This is a response to the Alternet article 8 Nasty Conservative Lies About the Democrats and Obama That Must Be Debunked Before the Election which is about as unbiased as one would expect from the title.
Oh, this is so boring. But smart people I know have been suckered in by it, so I suppose it needs to be rebutted. How tedious.
1) President Obama actually reduced the deficit since George Bush’s last deficit was $1.416 trillion.
In a sleight of hand worthy of a 7-year-old magician wannabe, he notes that, since Bush signed the 2009 budget, he is therefore responsible for all the debt in 2009, which was $1.416 trillion. He does not, however, explain that the stimulus was passed that year and added drastically to the deficit for 2009. Why is there no mention this? Because the author is interested only in political point-scoring, not the truth.
2) Obama actually cut taxes
This one is actually true. President Obama did cut taxes as a part of the stimulus. But apparently those tax cuts had no effect on the deficit described above, being replaced by money from the happiness rainbow tree that the author believes Obama keeps in the back yard. It is entertaining that the author says these tax cuts were “wasted” since he will soon cite the CBO report on the stimulus, which claims that the tax cuts helped stimulate growth. Consistency is apparently not as much fun as throwing poo.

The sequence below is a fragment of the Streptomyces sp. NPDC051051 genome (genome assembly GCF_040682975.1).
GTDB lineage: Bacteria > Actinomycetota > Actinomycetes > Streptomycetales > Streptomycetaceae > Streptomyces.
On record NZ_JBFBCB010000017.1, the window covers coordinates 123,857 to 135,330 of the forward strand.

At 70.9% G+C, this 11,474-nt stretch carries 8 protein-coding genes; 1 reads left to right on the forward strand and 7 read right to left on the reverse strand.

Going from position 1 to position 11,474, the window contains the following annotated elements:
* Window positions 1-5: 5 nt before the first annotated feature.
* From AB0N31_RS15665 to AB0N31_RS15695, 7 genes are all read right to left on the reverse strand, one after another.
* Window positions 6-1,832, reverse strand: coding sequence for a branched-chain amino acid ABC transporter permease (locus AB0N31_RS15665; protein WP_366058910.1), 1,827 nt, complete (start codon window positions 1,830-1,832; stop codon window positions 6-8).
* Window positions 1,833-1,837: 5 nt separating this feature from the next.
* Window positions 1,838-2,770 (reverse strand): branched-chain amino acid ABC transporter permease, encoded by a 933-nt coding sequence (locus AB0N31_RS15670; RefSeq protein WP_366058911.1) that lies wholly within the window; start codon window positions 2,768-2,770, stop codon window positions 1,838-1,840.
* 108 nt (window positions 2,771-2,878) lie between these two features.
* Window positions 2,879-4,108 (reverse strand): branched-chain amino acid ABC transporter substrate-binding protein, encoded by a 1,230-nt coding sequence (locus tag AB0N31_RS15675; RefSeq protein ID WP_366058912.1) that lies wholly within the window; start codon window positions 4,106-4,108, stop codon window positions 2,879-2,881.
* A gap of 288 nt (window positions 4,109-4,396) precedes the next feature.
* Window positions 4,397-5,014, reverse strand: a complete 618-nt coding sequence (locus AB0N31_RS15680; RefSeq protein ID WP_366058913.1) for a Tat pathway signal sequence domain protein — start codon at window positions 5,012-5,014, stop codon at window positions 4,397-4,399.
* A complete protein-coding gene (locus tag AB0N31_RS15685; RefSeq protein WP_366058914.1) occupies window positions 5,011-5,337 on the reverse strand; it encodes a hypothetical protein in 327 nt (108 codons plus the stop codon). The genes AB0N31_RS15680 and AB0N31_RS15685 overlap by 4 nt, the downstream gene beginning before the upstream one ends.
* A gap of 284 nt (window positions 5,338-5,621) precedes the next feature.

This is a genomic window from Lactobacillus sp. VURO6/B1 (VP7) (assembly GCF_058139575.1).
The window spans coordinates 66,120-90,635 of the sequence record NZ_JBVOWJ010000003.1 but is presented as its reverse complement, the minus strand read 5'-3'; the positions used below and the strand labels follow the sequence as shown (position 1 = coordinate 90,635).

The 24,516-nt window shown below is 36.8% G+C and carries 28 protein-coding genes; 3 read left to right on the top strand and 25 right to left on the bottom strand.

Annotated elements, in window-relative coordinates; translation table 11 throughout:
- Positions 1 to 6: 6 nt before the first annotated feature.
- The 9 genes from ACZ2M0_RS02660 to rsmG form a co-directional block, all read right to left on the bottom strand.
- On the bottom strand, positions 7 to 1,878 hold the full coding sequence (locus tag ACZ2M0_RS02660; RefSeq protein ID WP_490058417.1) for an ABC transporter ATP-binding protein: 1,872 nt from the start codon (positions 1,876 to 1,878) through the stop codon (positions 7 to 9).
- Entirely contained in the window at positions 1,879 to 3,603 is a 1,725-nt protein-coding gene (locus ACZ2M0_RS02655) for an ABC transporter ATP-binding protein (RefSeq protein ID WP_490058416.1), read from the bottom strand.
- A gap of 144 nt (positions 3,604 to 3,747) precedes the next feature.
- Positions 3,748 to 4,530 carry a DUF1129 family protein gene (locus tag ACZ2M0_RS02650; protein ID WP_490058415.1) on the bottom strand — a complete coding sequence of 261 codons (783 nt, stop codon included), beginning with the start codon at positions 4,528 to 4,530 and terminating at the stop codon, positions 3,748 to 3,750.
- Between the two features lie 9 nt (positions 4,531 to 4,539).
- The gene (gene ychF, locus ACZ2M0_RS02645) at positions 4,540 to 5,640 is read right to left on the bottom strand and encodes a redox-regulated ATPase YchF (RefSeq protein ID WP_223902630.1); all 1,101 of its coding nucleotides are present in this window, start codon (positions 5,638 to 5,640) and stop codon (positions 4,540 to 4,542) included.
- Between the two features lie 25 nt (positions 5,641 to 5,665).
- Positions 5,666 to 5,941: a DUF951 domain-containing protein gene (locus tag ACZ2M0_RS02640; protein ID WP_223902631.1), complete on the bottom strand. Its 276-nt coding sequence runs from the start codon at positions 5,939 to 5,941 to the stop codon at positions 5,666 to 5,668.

3) President Obama didn’t bail out the banks, George Bush did.
True, but Obama did vote for the bailout, as did John McCain. Perhaps he is claiming that Senators aren’t important and shouldn’t be held responsible for their own actions and that Congress has virtually nothing to do with governing the nation, in which case the whole article seems irrelevant since it’s not a presidential election and changing Congress won’t actually have an effect on anything. It’s hard to tell, he’s short on details.
4) The stimulus totally worked
He cites the CBO report on the stimulus. Whoop-de-do. The CBO report is an estimate based on an algorithm. When the Obama administration went to the CBO before the stimulus, the CBO plugged the numbers into a computer and said “If you spend X money, you will get Y jobs”. Nearly 2 years later, the Obama administration asked the CBO to plug the numbers in again and – surprise! – they got the same result. It is not based on any actual measurement of the job market, it’s based on a model.
A better way of determining if the stimulus worked would be to ask “Did we follow the unemployment curve the administration said we would?” The answer is “hell no”. Unemployment is far worse than the administration predicted with the stimulus. This is a point which the author explains at length. I’m just kidding; he totally ignores it, perhaps imagining that he had addressed it but could no longer make out the words from behind the spittle covering his laptop screen.
5) Businesses don’t hire based on tax cuts